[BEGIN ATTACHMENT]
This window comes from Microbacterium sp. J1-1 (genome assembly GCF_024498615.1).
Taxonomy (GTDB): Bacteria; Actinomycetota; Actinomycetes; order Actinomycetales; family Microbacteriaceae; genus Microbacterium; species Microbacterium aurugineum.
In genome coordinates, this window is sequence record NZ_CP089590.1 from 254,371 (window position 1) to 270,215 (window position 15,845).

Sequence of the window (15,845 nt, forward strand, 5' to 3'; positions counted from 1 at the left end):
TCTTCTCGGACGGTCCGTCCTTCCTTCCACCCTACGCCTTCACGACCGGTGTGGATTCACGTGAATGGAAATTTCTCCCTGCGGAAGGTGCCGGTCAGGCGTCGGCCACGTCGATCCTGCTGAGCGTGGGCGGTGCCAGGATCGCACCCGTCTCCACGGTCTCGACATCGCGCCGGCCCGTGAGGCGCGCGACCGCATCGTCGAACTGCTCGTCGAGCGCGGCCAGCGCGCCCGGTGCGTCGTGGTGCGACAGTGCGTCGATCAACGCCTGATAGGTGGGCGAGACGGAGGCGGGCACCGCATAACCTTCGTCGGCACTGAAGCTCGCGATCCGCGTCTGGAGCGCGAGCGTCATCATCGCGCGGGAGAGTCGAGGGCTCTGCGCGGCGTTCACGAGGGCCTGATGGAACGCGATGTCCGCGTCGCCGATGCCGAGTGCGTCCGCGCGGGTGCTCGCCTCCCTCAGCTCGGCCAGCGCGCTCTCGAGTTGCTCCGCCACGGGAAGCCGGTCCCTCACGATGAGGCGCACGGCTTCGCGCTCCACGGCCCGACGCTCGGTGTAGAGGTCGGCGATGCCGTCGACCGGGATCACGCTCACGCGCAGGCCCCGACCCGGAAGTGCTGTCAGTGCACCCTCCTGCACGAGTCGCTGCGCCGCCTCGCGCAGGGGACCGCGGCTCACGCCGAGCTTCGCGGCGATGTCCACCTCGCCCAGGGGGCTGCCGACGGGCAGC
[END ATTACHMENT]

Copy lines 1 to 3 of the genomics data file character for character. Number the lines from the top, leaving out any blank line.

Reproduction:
This window comes from Microbacterium sp. J1-1 (genome assembly GCF_024498615.1).
Taxonomy (GTDB): Bacteria; Actinomycetota; Actinomycetes; order Actinomycetales; family Microbacteriaceae; genus Microbacterium; species Microbacterium aurugineum.
In genome coordinates, this window is sequence record NZ_CP089590.1 from 254,371 (window position 1) to 270,215 (window position 15,845).